Karen Weinberg on “Ethical Farming, Ethical Food”

Karen Weinberg owns and operates a sheep farm named 3 Corner Field Farm, with her husband, Paul Borghard, and their two daughtes. Their farm started in 2000 and raises sheep which in turn provide yogurt, cheese products, fiber, and meat. Weinberg spoke about the challenges of meeting the desires of consumers as a producer. A question she is often asked by costumers is if the products from her farm are organic. Weinberg replies that although they are not certified organic, they abide by organic principles. They opted out of the certification process because they believed it put too many restrictions and limitations that even consumers who wanted “organic” meat would not agree with. For example, Weinberg uses antibiotics on her animals when it is absolutely necessary such as when an animal is injured. However, the use of the antibiotic just during the time period of the injury would deem that sheep inorganic and Weinberg would be forced to lose control over her animal. Furthermore, if Weinberg did want to qualify for the certification she would not be able to bring in external equipment to help hay their property. Thus, Weinberg and her family decided that the troubles were not worth the label and that it is no longer an issue with regular customers.

Another difficult aspect of being a producer Weinberg spoke about was the use of grain. Although, the farm began their operation initially without any grain they learned that the sheep were simply not getting enough nutrients. Therefore, they decided to always make sure there was more than enough grass and hay available for the sheep but to also supplement a concentrated amount of gain for the well-being of the lambs when necessary. The titles that consumers use are not always in agreement with what Weinberg and her family feel they need to provide for their sheep to live a more substantiated life.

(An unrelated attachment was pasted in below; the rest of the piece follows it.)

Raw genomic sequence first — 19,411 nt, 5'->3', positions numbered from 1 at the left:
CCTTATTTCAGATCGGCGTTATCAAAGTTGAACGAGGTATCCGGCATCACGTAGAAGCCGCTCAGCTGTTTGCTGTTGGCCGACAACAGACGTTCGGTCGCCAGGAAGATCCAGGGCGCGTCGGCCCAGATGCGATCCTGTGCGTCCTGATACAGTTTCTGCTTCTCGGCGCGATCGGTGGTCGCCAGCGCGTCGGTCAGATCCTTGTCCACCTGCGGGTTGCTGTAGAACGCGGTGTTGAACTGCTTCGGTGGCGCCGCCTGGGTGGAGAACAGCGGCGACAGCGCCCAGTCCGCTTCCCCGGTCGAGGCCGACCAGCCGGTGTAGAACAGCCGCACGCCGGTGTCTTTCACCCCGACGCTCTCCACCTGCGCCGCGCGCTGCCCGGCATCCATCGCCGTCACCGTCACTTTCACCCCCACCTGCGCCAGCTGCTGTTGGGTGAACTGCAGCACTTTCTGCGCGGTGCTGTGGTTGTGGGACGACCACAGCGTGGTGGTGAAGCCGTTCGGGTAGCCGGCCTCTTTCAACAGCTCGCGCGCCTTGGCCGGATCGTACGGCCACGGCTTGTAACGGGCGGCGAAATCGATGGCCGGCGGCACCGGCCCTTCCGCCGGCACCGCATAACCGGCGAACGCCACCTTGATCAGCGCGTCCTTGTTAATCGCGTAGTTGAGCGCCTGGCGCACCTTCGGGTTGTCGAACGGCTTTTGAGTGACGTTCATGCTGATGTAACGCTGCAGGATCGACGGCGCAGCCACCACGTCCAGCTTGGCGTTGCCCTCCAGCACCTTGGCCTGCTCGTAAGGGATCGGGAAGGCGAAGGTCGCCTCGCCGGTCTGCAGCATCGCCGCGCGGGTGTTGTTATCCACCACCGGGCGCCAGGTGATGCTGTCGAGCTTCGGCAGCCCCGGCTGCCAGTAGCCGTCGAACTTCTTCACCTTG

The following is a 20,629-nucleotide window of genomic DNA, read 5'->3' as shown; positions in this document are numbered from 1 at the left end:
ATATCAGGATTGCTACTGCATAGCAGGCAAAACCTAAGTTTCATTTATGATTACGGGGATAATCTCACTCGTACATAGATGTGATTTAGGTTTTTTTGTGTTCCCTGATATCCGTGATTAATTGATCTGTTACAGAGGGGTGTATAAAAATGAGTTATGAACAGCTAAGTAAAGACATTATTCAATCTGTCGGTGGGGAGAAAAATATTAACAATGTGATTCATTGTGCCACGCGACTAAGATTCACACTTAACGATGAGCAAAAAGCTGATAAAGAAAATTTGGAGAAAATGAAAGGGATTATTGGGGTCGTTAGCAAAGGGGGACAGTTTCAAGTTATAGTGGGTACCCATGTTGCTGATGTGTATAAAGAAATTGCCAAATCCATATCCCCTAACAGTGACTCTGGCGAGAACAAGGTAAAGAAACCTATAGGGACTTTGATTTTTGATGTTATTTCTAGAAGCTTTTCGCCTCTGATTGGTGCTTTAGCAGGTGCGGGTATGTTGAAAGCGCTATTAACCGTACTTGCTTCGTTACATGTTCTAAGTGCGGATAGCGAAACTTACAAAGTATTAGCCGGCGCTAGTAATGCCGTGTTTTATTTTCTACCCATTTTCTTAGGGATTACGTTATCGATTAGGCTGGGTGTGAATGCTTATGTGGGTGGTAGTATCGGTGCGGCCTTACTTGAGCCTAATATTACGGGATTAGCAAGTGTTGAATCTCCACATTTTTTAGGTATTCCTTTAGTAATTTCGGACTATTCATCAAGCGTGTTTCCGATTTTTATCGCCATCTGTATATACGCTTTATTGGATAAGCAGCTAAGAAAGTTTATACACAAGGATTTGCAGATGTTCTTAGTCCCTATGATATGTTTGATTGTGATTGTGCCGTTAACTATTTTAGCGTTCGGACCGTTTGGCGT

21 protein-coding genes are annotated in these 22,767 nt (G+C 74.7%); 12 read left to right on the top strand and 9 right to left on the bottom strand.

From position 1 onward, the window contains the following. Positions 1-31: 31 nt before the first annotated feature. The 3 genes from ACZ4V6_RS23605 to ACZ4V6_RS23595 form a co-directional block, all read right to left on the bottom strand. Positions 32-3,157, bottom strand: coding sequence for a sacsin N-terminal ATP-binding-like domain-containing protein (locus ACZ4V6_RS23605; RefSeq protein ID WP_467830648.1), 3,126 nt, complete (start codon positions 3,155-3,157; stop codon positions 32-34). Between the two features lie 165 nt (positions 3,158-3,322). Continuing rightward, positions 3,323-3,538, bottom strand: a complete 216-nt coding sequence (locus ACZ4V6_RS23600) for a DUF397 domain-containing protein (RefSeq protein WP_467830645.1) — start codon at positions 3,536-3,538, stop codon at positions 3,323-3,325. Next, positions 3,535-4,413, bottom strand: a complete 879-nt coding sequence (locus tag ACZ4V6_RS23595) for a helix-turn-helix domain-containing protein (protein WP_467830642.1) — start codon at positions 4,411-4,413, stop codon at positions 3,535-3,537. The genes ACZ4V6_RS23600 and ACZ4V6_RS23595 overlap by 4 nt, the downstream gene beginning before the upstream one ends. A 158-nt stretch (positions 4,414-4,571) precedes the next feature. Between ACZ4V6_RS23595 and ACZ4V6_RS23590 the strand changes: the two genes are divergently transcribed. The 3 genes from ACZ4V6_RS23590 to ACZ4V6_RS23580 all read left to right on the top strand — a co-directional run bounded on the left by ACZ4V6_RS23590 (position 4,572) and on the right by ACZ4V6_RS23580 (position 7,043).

The final topic Weinberg discussed was the whole system of being a sheep farmer. During her regular interactions with customers, Weinberg frequently comes across customers who ask her why they are slaughtering the sheep for meat. Weinberg expressed that in order for there to be cheese, dairy, and yarn form sheep, there was going to be meat that was part of the entire process. She believes that consumers have a false idea that they can separate all the different products a sheep provides. Weinberg said it was more important to raise the sheep in the way she believed was most ethical and then also slaughter them in the same way rather than questioning the ethical consumption of meat. Weinberg urged consumers to think about the decisions made by farmers and producers and to not get caught up on labels but to talk to the producers directly.

By Helen Song ’14

Karen Weinberg (right) and CES Chair Professor Ralph Bradburd (left)

Karen Weinberg (right) and CES Chair Professor Ralph Bradburd (left)